Oct 27, 2016 | By Alec

If you need any reminder of how complex and functional a 3D printed object can be you only need to check out a cool 3D printed guitar, such as the amazing Heavy Metal 3D printed aluminum guitar by Swedish professor Olaf Diegel. But that doesn’t mean that you need access to metal 3D printers to build your own instrument. In fact, even a regular desktop 3D printer can create gorgeous instruments, as the 11-year-old Dane Jarvis just proved. This enterprising fifth grader 3D printed a working violin at home, and has started his very own violin 3D printing business.

This is not the first time that FDM 3D printers were used to build functional instruments. Back in 2015, Kaitlyn and Matt Hova shared their open source, 3D printable and beautiful Hovalin acoustic violin with the web. But Dane’s project is especially remarkable because this 3D printed violin was made through his own initiative and enterprising spirit.

This entire project rests on the two special interests Dane has: music and engineering, both of which are rarely seen in children his age. Dane has been studying the violin under Lisa Bayer of the Prelude String Orchestra since he was eight, and Bayer had been reading up on 3D printed musical instruments over the summer. After mentioning it to her student, the fifth grader from Fenton, Michigan, immediately started saving up his own money to buy a 3D printer. His $200 became the seed money for a $600 budget (thanks to a $400 contribution from Bayer), and the start of a violin 3D printing business.

As the business partners explained, it has been quite a trial and error process to actually 3D print the first playable violin. “We’ve been working on it since July,” said Bayer. “We got mine done first; now we’re working on Dane’s.” The chosen model is actually the Hovalin, from husband and wife team Kaitlyn and Matt Hova. Inspired by the iconic Stradivarius violin model, it perfectly captures the look a violin is supposed to have.

But as every user will tell you, acquiring a 3D printer with a certain project in mind can cause a lot of problems and will lead to the discovery that the typical 3D printing process is littered with potential pitfalls. But to his credit, Dane kept on tackling each and every glitch without giving up, and has become something of an expert. “You don’t just press a button and the violin prints. There are lots of things that can go wrong during the process. I’m just trying to stay out of his way,” Bayer said. Just take a look at how casually Dane approaches 3D printing in the clip below.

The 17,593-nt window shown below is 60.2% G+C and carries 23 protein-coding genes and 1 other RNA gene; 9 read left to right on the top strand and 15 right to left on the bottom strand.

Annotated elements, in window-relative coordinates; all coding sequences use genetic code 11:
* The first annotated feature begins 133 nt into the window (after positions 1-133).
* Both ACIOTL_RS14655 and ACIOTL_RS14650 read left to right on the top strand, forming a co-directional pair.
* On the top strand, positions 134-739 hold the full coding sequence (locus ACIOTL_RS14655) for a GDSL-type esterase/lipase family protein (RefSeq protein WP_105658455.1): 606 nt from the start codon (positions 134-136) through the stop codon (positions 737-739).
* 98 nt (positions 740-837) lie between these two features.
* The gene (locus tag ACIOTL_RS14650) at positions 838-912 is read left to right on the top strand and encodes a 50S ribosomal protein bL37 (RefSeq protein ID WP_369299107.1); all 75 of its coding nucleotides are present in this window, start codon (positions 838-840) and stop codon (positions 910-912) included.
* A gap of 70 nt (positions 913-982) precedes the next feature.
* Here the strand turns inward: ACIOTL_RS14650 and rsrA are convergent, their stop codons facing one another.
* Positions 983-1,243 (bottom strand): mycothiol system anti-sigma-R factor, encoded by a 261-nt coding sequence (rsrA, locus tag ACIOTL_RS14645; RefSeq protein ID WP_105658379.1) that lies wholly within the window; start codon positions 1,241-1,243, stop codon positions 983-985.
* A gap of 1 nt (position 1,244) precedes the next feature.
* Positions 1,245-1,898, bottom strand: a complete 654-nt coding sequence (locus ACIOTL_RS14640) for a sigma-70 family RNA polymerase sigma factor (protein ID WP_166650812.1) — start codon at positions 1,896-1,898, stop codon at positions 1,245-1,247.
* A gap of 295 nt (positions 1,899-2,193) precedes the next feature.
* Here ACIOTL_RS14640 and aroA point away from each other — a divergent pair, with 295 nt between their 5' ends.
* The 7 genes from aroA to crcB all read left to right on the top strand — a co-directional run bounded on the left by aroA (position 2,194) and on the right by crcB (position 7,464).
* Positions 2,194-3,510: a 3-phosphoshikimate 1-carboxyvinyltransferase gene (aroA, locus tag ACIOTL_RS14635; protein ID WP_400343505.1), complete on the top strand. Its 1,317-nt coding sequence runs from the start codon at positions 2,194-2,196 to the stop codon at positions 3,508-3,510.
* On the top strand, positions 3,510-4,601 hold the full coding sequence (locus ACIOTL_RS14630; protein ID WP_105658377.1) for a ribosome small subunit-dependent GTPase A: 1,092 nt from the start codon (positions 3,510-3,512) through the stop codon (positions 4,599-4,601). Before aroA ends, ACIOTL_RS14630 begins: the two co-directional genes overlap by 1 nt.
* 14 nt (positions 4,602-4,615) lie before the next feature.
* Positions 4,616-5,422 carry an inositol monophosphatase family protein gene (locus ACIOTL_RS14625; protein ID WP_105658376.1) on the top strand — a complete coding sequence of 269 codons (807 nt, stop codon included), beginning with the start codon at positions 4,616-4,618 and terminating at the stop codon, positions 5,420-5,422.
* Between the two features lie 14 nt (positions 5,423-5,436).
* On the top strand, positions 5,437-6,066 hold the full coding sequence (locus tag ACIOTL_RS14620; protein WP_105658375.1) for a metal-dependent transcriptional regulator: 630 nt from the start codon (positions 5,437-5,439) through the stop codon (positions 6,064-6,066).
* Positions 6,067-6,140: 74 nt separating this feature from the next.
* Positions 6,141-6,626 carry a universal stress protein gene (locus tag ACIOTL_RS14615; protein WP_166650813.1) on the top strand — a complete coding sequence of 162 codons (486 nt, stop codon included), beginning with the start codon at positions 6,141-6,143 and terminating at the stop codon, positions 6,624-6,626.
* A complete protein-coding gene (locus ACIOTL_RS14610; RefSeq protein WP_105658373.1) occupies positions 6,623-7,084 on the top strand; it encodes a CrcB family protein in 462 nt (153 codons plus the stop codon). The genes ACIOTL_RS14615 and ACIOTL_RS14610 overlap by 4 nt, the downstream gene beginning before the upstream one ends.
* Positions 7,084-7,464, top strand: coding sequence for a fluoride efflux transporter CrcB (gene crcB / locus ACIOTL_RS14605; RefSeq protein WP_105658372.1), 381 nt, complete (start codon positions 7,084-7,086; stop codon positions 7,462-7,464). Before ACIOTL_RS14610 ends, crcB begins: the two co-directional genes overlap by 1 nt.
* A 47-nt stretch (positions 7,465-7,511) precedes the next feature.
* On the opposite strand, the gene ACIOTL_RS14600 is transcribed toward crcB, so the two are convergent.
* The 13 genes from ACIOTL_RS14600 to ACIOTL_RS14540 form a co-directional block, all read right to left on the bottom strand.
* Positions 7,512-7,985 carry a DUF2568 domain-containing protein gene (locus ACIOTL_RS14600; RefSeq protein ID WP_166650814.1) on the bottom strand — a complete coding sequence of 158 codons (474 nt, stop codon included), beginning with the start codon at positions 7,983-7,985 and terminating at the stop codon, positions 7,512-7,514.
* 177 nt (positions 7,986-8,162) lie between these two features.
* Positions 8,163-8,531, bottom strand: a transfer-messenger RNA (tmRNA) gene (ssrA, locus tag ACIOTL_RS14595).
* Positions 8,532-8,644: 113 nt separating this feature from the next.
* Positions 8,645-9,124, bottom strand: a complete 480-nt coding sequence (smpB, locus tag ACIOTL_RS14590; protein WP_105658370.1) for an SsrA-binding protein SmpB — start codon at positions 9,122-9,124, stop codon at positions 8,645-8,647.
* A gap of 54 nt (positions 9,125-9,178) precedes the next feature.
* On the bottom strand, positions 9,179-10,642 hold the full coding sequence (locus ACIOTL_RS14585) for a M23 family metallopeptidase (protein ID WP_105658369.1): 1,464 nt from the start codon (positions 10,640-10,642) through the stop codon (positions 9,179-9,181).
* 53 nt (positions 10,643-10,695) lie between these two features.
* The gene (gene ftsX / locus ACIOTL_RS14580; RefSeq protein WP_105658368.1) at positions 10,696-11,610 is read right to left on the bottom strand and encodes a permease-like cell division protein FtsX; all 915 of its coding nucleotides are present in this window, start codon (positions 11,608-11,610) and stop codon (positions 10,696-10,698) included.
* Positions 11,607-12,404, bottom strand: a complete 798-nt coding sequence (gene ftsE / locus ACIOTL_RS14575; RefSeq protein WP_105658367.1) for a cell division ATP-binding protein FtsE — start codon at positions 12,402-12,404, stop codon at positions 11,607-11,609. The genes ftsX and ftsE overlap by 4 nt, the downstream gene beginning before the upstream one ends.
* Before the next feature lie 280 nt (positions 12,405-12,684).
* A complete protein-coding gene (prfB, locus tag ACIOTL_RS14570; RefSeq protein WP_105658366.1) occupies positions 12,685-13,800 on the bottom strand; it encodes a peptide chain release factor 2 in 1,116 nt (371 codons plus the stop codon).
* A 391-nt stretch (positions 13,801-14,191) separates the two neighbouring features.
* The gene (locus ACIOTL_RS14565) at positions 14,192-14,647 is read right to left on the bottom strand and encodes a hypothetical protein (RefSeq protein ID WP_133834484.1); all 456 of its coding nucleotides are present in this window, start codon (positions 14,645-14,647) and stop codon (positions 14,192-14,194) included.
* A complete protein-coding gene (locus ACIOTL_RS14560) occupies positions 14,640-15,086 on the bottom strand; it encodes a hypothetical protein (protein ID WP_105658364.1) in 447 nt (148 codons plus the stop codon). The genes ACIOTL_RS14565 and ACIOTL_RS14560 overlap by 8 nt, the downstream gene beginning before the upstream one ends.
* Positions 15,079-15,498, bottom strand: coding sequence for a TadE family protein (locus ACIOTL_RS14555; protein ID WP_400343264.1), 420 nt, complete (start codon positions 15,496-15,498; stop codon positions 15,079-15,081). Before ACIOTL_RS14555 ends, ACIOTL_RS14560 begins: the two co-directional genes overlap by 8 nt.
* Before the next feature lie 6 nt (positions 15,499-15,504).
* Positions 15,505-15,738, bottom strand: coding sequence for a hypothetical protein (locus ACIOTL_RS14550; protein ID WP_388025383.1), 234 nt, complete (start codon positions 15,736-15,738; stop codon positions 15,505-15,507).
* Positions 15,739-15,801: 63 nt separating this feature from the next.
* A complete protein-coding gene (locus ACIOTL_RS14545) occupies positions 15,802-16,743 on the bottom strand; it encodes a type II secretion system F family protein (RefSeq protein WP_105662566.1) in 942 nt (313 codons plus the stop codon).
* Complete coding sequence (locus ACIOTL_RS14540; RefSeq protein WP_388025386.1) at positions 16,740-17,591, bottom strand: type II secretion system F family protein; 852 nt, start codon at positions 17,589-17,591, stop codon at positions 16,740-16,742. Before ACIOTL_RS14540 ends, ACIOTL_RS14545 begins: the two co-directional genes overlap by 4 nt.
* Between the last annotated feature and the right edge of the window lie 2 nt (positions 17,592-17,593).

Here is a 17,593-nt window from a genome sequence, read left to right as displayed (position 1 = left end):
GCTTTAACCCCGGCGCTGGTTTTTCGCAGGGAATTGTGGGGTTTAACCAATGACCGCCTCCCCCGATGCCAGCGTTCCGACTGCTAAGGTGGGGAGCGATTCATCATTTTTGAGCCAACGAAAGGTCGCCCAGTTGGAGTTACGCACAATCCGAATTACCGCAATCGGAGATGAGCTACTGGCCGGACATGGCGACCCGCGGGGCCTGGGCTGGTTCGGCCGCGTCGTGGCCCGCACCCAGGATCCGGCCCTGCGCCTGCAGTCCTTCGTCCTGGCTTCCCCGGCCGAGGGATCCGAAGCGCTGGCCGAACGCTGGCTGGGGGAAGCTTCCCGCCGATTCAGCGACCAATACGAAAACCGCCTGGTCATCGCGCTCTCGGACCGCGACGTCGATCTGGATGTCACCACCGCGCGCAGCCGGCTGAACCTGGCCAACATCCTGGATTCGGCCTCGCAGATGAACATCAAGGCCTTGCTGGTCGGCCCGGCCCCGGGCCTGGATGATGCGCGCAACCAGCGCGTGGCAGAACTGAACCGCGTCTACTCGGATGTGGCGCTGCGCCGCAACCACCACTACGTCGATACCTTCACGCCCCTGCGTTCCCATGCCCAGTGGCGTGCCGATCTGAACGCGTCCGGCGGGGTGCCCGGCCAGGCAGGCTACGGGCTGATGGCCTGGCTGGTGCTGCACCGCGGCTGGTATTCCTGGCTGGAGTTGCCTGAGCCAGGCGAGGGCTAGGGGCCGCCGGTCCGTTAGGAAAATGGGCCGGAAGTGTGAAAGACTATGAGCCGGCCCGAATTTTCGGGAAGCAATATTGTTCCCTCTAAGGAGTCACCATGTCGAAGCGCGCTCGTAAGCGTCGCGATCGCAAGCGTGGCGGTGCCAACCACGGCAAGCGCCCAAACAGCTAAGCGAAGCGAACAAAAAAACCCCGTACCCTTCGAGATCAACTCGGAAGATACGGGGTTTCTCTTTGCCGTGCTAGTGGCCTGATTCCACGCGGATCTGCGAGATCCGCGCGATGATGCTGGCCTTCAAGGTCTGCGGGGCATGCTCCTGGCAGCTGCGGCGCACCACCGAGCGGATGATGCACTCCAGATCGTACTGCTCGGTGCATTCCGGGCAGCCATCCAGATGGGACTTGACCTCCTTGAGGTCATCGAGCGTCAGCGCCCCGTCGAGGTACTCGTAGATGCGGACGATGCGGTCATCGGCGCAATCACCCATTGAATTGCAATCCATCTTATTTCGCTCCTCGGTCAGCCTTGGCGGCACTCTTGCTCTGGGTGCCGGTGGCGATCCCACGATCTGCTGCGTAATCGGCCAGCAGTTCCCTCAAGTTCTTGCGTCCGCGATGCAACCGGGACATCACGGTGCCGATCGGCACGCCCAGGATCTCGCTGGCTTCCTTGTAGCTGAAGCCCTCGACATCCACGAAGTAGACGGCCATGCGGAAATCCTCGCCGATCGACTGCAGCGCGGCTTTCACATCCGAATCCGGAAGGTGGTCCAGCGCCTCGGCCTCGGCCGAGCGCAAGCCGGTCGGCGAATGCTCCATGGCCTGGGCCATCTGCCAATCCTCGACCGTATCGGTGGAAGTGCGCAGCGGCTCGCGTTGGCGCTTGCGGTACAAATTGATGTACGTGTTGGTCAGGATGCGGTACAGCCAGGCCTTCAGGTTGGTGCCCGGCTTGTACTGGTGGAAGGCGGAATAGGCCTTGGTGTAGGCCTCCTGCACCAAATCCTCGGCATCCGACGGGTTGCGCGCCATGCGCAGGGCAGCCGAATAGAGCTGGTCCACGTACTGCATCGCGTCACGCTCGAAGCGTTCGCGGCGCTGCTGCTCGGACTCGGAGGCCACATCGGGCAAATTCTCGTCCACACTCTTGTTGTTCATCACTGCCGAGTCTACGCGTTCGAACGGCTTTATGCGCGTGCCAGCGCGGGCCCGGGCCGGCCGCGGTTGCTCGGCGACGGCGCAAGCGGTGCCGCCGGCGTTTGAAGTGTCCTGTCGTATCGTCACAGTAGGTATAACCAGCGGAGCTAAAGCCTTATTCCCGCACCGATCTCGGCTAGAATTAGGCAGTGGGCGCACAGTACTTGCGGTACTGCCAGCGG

Actually 3D printing the model visible in the clip took about 24 hours in total (18 for the body alone), and several reprints. “The neck alone has 180 layers,” said Bayer. This is followed by an extensive cleaning process and sanding down all the bumps and layers. And then there’s the delicate task of stringing this plastic instrument. All in all, about half of two filament spools were used: white and green. As a result, the final model matches Bayer’s own signature Michigan State University Spartan violin.

But the results are impressive, and veteran violinist Bayer says it plays very well, with the exception that the body doesn’t vibrate loudly. “It’s a little bit quieter, that’s all,” said Bayer. “Violins tend to be super loud.” But this actually makes 3D printed violins perfect for third- through eighth-graders, who can have a hard time hearing themselves play in a classroom full of kids with no musical experience. Plus, these 3D printed instruments are more suited for use in schools than conventional violins. “They’re much more durable than a wooden violin,” said Bayer. “Plus, kids can have the fun of choosing their own colors.’”

So what’s next? Well, right now the goal is 3D printing a second model for Dane, and that would be the first step on the road to a 3D printing business. Bayer already revealed that she will act as the businessperson and coach, while Dane will take care of all research and 3D printing. Through the scheme, they are planning to charge clients $250 per violin, with about $70 of that going straight to filament costs. But even at $250, it is still way more affordable than any intermediate level violin, which start at around $600.

What’s more, the duo hopes to set up a complete Prelude String Orchestra of third- to eighth-graders, each with their own 3D printed violin. Even downsized models, that are a quarter or half-sized, are on the agenda for the youngest kids. If successful, they could use 3D printing to unleash a educational music revolution.

 

 

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The Hovas wrote at 11/14/2016 8:32:58 PM:

Looking forward to hearing more about the business! You may use the Hovalin for commercial purposes if you agree to send 10% of your gross revenue from use of the design to HOVA LLC every six months. http://www.hovalin.com/faq/



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